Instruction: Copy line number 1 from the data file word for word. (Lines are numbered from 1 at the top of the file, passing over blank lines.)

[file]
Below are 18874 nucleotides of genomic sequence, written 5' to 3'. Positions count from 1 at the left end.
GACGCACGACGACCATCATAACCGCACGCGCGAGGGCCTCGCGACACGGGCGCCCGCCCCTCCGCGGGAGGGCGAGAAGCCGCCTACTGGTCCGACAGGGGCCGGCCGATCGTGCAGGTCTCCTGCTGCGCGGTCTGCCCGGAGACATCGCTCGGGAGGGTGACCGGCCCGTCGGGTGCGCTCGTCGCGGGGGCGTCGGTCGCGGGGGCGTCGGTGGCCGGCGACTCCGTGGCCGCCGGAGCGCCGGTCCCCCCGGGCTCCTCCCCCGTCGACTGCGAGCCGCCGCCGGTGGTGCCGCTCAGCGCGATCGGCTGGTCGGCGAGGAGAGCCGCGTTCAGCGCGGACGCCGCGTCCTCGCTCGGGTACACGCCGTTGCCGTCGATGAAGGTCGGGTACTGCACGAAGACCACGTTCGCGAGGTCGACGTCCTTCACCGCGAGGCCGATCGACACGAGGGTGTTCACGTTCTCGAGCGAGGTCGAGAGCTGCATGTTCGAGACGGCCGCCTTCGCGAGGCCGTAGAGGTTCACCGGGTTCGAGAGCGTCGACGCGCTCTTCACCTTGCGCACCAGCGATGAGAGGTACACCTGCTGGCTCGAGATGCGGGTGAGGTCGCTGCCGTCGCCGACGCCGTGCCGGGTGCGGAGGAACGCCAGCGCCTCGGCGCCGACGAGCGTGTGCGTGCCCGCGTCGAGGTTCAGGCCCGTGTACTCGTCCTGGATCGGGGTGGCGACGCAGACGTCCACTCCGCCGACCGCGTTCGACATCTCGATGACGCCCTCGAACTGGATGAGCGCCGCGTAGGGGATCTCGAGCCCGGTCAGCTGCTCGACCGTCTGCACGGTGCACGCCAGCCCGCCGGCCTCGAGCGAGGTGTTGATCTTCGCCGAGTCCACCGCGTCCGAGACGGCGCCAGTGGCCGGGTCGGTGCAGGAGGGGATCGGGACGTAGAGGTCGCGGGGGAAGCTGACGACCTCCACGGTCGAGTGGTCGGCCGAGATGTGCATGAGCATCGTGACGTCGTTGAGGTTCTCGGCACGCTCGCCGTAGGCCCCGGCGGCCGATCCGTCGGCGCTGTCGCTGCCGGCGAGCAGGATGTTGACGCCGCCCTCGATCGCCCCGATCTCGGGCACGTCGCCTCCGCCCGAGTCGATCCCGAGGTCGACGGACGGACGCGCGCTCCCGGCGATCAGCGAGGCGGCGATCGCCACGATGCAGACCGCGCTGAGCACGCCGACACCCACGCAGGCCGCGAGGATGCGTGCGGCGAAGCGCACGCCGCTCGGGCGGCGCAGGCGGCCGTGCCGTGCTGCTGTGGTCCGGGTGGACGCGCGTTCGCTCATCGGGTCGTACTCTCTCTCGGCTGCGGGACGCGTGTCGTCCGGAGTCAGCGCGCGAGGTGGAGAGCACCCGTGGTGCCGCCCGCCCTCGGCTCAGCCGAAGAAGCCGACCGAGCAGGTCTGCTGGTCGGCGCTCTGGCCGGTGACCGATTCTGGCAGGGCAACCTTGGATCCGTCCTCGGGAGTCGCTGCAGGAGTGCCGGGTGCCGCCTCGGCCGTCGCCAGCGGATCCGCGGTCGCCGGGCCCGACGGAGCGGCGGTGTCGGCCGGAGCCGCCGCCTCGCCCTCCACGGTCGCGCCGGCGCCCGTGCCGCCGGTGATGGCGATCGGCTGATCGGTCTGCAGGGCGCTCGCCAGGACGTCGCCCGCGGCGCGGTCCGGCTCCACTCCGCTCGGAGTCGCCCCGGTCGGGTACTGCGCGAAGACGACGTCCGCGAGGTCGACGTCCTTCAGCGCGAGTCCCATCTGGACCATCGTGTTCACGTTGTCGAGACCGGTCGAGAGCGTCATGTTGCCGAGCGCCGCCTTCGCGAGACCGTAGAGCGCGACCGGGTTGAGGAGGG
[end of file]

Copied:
Below are 18874 nucleotides of genomic sequence, written 5' to 3'. Positions count from 1 at the left end.